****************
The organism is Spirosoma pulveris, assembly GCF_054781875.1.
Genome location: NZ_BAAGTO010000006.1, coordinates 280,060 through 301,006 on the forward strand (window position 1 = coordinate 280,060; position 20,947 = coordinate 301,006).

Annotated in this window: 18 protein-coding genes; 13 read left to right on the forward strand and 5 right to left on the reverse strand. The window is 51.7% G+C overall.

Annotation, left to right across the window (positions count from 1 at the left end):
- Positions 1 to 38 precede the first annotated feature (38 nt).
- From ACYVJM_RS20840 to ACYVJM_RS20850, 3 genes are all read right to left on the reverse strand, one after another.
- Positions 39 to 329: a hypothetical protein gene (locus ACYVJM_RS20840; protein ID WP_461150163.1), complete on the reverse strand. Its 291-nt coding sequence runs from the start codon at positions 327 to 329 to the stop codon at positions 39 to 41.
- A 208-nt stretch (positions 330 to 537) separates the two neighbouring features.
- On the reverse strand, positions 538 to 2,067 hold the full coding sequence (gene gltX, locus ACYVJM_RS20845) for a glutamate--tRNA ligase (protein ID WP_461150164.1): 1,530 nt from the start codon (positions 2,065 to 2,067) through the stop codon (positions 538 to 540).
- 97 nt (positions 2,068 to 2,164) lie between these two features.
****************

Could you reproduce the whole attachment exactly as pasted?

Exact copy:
The organism is Spirosoma pulveris, assembly GCF_054781875.1.
Genome location: NZ_BAAGTO010000006.1, coordinates 280,060 through 301,006 on the forward strand (window position 1 = coordinate 280,060; position 20,947 = coordinate 301,006).

Annotated in this window: 18 protein-coding genes; 13 read left to right on the forward strand and 5 right to left on the reverse strand. The window is 51.7% G+C overall.

Annotation, left to right across the window (positions count from 1 at the left end):
- Positions 1 to 38 precede the first annotated feature (38 nt).
- From ACYVJM_RS20840 to ACYVJM_RS20850, 3 genes are all read right to left on the reverse strand, one after another.
- Positions 39 to 329: a hypothetical protein gene (locus ACYVJM_RS20840; protein ID WP_461150163.1), complete on the reverse strand. Its 291-nt coding sequence runs from the start codon at positions 327 to 329 to the stop codon at positions 39 to 41.
- A 208-nt stretch (positions 330 to 537) separates the two neighbouring features.
- On the reverse strand, positions 538 to 2,067 hold the full coding sequence (gene gltX, locus ACYVJM_RS20845) for a glutamate--tRNA ligase (protein ID WP_461150164.1): 1,530 nt from the start codon (positions 2,065 to 2,067) through the stop codon (positions 538 to 540).
- 97 nt (positions 2,068 to 2,164) lie between these two features.